Pictured: Belfast Zoo says ‘hola’ to two little capybara amigos
Belfast Zoo has said ‘hola’ to two new arrivals this month - two little capybara amigos.
The were born to mother, Lola, and father, Chester, on April 2.
Capybara are the largest rodents in the world, measuring up to 130cm in length, and closely resemble giant guinea pigs.
The scientific name for this species is hydrochaeris, which is Greek for water hog and this refers to the fact that the capybara is a semi-aquatic mammal.
The capybara is found on Central and South American riverbanks, beside ponds and in marshes.
The arrival of the two latest capybara babies means that Belfast Zoo is now home to 13 capybaras in total.
In the wild, these rodents live in large family groups of ten to 40 individuals. They are incredibly vocal and communicate through barks, whistles, huffs and purrs.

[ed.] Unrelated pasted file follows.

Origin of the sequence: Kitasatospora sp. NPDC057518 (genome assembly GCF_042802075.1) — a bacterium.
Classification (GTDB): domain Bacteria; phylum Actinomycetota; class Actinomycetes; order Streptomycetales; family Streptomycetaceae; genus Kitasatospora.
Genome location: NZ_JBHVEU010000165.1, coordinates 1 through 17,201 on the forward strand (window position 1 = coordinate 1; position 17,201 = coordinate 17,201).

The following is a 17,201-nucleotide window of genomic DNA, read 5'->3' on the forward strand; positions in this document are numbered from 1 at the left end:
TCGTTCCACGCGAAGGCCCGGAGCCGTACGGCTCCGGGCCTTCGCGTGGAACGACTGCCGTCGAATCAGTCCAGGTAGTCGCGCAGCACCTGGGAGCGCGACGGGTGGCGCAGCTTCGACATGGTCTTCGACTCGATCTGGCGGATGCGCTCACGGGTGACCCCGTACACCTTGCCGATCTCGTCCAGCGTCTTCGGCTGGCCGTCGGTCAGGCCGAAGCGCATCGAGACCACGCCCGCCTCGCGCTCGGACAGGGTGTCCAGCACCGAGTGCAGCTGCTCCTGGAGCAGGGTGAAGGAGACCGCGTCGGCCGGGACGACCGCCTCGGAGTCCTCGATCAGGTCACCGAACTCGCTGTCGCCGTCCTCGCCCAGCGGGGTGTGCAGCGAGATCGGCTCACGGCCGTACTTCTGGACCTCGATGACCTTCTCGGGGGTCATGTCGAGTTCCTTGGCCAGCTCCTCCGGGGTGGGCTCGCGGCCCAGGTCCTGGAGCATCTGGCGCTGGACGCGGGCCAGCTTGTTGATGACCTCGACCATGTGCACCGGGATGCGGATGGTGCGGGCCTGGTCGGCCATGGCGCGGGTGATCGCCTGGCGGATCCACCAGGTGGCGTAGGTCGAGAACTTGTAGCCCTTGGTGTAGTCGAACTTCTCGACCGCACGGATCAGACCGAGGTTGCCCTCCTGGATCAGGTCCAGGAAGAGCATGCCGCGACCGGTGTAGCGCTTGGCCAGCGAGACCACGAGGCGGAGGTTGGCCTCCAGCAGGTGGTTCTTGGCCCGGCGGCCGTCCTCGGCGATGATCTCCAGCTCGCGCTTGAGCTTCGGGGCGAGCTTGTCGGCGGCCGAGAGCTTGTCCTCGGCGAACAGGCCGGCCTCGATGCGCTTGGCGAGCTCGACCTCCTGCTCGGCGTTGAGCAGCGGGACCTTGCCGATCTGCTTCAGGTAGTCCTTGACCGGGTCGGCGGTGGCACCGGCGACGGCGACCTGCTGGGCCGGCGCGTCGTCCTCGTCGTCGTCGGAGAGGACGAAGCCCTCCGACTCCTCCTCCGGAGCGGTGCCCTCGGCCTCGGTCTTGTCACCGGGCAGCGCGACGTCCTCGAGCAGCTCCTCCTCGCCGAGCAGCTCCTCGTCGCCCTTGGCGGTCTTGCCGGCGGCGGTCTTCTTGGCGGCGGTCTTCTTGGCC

Zoo curator, Raymond Robinson, said: "Our capybaras share their home with some other South American 'amigos', including giant anteaters and Darwin's rhea.
"While the capybara is not currently classified as an endangered species, it is hunted and poached for its meat and skin.
"It is important that zoos, such as Belfast Zoo, help to raise awareness of this species and the increasing dangers which capybara face in their natural habitat.
"We have no doubt that our South American babies will soon be a firm favourite with visitors."
Belfast Telegraph Digital